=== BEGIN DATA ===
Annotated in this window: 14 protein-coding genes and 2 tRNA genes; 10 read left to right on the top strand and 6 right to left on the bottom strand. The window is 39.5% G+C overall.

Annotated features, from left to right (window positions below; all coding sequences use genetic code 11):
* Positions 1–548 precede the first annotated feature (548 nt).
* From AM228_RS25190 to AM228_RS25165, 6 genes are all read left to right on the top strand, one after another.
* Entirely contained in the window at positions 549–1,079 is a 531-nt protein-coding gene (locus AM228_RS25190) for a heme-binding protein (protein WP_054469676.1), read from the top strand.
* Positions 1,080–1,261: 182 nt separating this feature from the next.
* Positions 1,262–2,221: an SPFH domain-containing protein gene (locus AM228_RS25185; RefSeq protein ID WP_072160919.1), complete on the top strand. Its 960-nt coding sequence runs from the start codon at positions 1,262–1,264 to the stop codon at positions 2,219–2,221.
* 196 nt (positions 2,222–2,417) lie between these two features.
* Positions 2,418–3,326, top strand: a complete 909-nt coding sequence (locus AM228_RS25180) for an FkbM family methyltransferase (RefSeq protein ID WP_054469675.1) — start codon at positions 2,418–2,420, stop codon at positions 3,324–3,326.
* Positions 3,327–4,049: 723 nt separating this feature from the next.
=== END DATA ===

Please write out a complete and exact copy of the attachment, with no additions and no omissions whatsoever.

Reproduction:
Annotated in this window: 14 protein-coding genes and 2 tRNA genes; 10 read left to right on the top strand and 6 right to left on the bottom strand. The window is 39.5% G+C overall.

Annotated features, from left to right (window positions below; all coding sequences use genetic code 11):
* Positions 1–548 precede the first annotated feature (548 nt).
* From AM228_RS25190 to AM228_RS25165, 6 genes are all read left to right on the top strand, one after another.
* Entirely contained in the window at positions 549–1,079 is a 531-nt protein-coding gene (locus AM228_RS25190) for a heme-binding protein (protein WP_054469676.1), read from the top strand.
* Positions 1,080–1,261: 182 nt separating this feature from the next.
* Positions 1,262–2,221: an SPFH domain-containing protein gene (locus AM228_RS25185; RefSeq protein ID WP_072160919.1), complete on the top strand. Its 960-nt coding sequence runs from the start codon at positions 1,262–1,264 to the stop codon at positions 2,219–2,221.
* 196 nt (positions 2,222–2,417) lie between these two features.
* Positions 2,418–3,326, top strand: a complete 909-nt coding sequence (locus AM228_RS25180) for an FkbM family methyltransferase (RefSeq protein ID WP_054469675.1) — start codon at positions 2,418–2,420, stop codon at positions 3,324–3,326.
* Positions 3,327–4,049: 723 nt separating this feature from the next.